It's been a worry for many years: What happens when older federal workers retire and take decades of institutional knowledge with them?
"The last thing any manager or any organization or company wants is for folks that are ready to retire to just walk out the door," said Kenneth J. Zawodny Jr., associate director of retirement services at the federal Office of Personnel Management.
With the aging of the workforce, the challenge has grown urgent. More than 40 percent of federal employees in 2010 were 50 or older.
Now a new law aims to prevent this brain drain. Under legislation signed last month by President Barack Obama, federal workers will be able to phase into retirement — working part time while drawing a partial pension.
One of the key conditions: Phased retirees must spend at least 20 percent of their time mentoring other employees. In other words, they must help their agency prepare for the future.
Zawodny expects that phased retirement could be available within a year. The Office of Personnel Management is drawing up the regulations.
"We are working feverishly to get them implemented as swiftly as we can," he said.
To qualify, a federal employee must have worked at least three years full time and be eligible for retirement. That means the earliest age at which anyone could take phased retirement would be 55.
It will be up to each agency whether to adopt phased retirement based on its needs. An agency might offer phased retirement only to employees working on certain projects or choose to make it available to anyone eligible. Or an employer might not offer it at all.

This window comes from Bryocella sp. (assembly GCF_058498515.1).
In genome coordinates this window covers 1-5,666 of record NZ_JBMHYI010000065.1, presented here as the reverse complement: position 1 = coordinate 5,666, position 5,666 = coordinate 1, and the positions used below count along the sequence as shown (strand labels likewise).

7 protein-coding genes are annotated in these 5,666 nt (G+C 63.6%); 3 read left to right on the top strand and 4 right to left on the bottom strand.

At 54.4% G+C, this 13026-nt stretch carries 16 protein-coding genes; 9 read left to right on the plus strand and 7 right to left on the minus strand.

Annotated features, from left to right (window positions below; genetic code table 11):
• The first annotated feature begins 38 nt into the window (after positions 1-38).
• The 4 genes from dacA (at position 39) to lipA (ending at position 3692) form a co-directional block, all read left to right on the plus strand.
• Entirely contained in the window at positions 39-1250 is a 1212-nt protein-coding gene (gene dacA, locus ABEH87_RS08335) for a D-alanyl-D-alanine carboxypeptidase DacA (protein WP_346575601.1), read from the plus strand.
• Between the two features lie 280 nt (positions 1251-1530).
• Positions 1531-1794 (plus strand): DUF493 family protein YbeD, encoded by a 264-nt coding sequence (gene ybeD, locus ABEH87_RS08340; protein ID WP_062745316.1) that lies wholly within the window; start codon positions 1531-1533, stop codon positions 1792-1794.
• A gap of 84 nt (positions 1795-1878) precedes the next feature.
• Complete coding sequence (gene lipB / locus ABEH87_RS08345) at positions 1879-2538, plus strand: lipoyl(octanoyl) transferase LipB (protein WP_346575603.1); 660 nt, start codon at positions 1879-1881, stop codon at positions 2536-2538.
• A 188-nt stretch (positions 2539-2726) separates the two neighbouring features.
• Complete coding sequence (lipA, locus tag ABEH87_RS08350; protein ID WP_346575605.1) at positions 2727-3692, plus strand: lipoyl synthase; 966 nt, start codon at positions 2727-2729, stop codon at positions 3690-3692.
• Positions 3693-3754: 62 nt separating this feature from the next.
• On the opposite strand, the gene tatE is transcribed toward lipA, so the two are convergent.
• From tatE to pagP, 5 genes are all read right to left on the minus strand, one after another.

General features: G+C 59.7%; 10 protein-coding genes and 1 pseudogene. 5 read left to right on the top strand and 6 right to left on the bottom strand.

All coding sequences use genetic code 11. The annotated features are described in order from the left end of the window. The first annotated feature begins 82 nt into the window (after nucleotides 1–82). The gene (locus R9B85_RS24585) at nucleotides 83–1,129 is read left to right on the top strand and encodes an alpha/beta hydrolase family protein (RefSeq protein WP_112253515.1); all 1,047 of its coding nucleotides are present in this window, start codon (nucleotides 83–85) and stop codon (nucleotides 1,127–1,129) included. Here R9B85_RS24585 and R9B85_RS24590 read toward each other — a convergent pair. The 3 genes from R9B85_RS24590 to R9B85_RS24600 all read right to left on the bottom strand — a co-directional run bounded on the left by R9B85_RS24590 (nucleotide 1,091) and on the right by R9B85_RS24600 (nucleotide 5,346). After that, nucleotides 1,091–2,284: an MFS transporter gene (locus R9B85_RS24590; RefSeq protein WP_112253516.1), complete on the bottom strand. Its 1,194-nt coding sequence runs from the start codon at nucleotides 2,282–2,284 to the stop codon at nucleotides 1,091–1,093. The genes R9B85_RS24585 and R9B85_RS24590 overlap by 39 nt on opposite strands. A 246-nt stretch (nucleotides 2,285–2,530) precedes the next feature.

Initially, phased retirees will work half time, receiving half their salary and half their pension.
The law allows the Office of Personnel Management to change the rules so that phased retirees could work 20 percent to 80 percent of a full schedule. Pension payments will be adjusted according to the amount of time worked. For instance, phased retirees working one day a week would receive 80 percent of their annuity; those putting in a four-day work week would get 20 percent.
These part-time workers will continue to accrue benefits. Once they retire completely, their pensions will be recomputed.
Zawodny says it's unclear how many workers will sign up for the program, though one estimate put the figure at 1,000 employees annually.
Based on that projection, the Congressional Budget Office calculated that phased retirement would cut spending by $427 million over 10 years because workers would draw a smaller pension than they would if they had retired entirely. It is also expected to raise $24 million in revenue over that decade because phased retirees would maintain contributions to their retirement plan.
For some, the option can't come fast enough.
"There's a lot of interest in this," said Colleen M. Kelley, president of the National Treasury Employees Union, which represents more than 150,000 workers.
Kelley said she has had many conversations with members about phased retirement, even before the term was coined.
'They would say, 'I would love to be able to work at the end of my career part time, not just go from full time to nothing,' " she said.
Her concern is that many agencies might delay implementation to see how it works elsewhere.
"That's what we don't want to happen with this," Kelley said. "We don't want to waste valuable time."